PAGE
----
The New York State Public Service Commission released its much-anticipated Order Regarding Value Stack Compensation yesterday, which sets forth new rules and methodologies for calculating the Value of Distributed Energy Resources (“VDER”) credit for Community Distributed Generation (“CDG”) projects.
Here are the key changes and why it matters:
What changed: The PSC is doing away with the MTC component of the value stack for new CDG projects and replacing it with the Community Credit in certain utility territories. In NYSEG, National Grid, and RG&E, the Community Credit will be a consistent value of $0.0225/kwh. In ConEd, the Community Credit is at a value of $0.12/kWh. Most importantly, this Community Credit – and the Demand Reduction Value – will be applied to ALL CDG subscribers.
Why this matters: Before this order, only mass-market CDG subscribers (residential and small commercial) customers were able to capture the MTC value, disincentivizing the participation of larger subscribers (like C&I and master-metered buildings) who did not get this value. The PSC acknowledges that it was not their intent to discourage anchor subscriber or mast-meter building participation.
Now what: We expect developers and their financial partners will seek to have anchor subscribers in place on new CDG projects that will capture the full value stack compensation. As the PSC expects, this rule will provide revenue certainty for financial partners, drive down cost of capital, and enable further development of CDG in these utilities’ territories. The PSC also vocalizes it’s hope that this policy change “may also increase the ability of developers to enroll subscribers with low credit scores.” While this sentiment is admirable, we’d wish there was more more teeth to ensure low-to-moderate income subscriber participation.
Did they forget about Orange & Rockland and CenHud? No, but the PSC declined to extend the Community Credit to these utilities. Instead, the PSC is establishing an up-front Community Adder that will ensure continued development of CDG but avoid imposing higher costs on ratepayers. The PSC has authorized NYSERDA to use $43M of uncommitted funds to pay for this adder, which is expected to fund 50 MWAC of CDG in CenHud and 45 MWAC in O&R.
Are your projects grandfathered? Projects that qualified AFTER July 26, 2018 will receive compensation based on this new order. A project “qualifies” when it meets the standard for placement in a Tranche – i.e. when 25% of its interconnection costs paid or Standard Interconnection Contract executed. Therefore, CDG projects qualified before this date will not receive the Community Credit for non-mass-market subscribers.
Phase One NEM for ≤ 750 kW Projects
What changed:The PSC has expanded the eligibility of Phase One NEM projects to those that at are less than or equal to 750 kW AC, behind the meter of the customer whose usage the system is intended to off-set, and the annual output won’t exceed 110% of the customer’s on-site usage. The PSC recognized that the value stack was not all that well-suited for smaller, demand-metered non-mass market customers that wanted to off-set their own usage.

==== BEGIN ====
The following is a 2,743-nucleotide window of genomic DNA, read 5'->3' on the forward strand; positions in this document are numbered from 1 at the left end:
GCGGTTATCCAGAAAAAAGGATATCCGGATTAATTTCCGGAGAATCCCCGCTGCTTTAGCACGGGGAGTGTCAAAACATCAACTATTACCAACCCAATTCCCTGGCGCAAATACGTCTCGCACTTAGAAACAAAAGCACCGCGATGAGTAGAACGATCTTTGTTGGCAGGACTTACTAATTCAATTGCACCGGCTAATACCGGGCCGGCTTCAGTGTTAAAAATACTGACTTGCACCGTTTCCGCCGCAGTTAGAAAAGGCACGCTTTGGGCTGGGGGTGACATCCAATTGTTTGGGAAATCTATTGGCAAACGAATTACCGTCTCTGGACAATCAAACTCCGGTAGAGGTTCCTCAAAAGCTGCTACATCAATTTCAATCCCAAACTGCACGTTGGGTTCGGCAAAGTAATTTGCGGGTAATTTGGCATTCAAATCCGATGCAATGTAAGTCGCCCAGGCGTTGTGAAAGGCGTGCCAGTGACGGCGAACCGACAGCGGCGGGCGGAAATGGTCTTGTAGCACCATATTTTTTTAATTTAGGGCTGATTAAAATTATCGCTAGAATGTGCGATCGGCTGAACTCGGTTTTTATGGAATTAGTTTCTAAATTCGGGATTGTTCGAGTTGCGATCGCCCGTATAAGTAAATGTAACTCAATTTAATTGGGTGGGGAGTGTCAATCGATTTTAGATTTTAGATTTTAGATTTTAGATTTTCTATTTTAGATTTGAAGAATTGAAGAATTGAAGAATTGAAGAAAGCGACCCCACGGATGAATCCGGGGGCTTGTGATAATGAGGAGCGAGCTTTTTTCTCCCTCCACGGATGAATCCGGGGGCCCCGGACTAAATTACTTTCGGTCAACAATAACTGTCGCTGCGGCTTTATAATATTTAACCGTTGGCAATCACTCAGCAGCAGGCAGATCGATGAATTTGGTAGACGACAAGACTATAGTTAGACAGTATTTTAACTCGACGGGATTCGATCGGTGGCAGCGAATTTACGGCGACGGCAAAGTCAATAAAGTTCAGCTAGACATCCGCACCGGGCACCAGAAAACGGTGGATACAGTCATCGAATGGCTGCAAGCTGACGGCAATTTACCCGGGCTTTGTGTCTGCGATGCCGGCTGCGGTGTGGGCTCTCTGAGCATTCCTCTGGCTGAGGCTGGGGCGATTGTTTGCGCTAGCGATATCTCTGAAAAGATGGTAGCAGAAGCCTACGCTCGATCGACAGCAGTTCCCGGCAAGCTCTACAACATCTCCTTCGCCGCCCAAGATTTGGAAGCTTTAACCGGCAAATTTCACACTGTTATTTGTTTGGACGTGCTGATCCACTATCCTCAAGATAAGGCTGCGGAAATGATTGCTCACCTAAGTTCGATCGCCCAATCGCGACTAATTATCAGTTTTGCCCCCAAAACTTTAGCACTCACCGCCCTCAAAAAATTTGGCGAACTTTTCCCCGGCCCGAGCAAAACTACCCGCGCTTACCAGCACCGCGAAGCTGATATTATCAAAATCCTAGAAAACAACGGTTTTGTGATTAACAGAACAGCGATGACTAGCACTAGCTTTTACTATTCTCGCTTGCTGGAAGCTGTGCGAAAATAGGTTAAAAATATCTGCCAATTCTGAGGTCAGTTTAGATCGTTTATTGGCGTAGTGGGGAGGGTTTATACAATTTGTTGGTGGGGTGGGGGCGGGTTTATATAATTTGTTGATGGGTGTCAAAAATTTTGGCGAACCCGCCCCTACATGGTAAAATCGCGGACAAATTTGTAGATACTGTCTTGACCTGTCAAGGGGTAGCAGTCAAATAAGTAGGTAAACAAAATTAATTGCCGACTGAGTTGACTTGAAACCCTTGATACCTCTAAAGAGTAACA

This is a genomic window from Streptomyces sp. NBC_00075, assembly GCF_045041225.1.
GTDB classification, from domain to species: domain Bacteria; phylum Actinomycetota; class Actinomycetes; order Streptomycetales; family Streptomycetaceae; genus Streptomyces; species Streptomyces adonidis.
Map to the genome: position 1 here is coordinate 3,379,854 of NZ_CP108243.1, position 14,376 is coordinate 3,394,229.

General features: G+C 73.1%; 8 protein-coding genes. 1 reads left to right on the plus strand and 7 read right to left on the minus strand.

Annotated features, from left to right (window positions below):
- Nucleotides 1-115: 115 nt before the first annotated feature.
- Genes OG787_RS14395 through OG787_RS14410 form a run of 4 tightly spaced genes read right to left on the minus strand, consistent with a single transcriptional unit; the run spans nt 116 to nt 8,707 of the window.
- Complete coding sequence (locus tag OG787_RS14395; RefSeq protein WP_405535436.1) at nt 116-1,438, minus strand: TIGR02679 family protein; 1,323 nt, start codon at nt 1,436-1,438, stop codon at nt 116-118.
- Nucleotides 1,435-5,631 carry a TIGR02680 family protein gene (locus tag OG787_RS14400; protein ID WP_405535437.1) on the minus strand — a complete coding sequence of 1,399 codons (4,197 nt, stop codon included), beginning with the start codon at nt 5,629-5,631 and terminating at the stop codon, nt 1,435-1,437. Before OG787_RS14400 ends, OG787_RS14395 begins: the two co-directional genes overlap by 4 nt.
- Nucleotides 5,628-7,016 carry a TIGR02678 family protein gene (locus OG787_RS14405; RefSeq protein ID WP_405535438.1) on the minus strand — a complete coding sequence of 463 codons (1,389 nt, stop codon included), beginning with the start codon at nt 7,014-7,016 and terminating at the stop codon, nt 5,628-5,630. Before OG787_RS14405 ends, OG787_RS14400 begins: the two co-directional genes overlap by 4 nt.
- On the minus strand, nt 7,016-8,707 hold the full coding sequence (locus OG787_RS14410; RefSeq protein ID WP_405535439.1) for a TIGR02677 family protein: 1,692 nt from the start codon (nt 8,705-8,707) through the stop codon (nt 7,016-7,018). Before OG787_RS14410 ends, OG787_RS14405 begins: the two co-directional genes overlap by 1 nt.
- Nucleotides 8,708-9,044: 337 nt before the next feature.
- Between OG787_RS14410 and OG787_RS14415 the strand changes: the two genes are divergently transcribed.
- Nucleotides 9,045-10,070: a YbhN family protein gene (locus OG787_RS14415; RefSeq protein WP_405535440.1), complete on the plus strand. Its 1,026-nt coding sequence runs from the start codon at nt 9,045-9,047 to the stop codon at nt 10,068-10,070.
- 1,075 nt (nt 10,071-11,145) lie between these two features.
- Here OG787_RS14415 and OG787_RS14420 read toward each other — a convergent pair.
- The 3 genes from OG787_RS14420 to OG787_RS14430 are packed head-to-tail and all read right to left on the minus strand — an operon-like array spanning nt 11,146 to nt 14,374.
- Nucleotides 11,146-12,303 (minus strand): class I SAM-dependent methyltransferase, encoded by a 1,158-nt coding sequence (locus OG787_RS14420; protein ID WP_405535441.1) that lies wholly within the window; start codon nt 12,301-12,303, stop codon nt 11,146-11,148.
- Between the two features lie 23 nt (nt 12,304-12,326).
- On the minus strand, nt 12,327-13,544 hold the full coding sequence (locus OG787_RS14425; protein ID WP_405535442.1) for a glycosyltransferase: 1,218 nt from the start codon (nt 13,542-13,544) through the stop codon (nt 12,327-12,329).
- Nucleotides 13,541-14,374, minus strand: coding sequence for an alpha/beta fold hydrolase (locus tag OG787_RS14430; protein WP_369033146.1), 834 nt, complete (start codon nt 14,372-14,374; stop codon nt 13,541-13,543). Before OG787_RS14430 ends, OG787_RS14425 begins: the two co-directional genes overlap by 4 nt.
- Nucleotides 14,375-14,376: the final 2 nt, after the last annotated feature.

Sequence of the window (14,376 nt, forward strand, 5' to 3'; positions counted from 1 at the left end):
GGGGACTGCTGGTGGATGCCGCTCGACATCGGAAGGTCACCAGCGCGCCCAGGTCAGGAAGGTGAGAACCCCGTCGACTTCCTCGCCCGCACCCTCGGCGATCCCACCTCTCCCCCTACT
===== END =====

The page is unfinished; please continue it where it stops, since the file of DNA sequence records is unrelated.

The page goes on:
Why this matters: Smaller CDG projects in development may be converted to Phase One NEM, to the extent the host customer has sufficient load to off-set the expected generation of the project and financial partners are comfortable with this single off-taker.
What didn’t change? Even with the establishment of the Community Credit, any new CDG projects with unsubscribed generation applied to the CDG Host’s bank, will not receive the Community Credit and only the value stack compensation. This is the same currently with the MTC.
The PSC also rejected Staff’s recommendation to have a $0.01/kWh Community Credit applied to non-mass market subscribers on current CDG Projects in Tranches 1-4. The PSC shot it down because this increased compensation would risk increasing net revenue impacts without spurring new CDG development.
The Take Away
The PSC addressed a major disparity in the compensation values for mass-market and large CDG subscribers under the current Value Stack methodologies. By creating a Community Credit that applies to all subscribers, and is in addition to the DRV, the PSC has thrown its unequivocal support of bringing large anchor subscribers to CDG projects. Now we wait to see if the expectations of lower financing costs and lower subscriber credit requirements come to fruition. The VDER Transition Order and VDER Implementation Order were always intended to be, well, transitional, and to improve the value stack. The PSC has done just that.
Jason Kaplan, Sam Place, and Nick Baudouin lead PowerMarket’s Business Development and Operations team. We’d be happy to dive deeper into this new Order and its implications to your community solar developments. Reach out to us via email at Jason.email@example.com, firstname.lastname@example.org and email@example.com.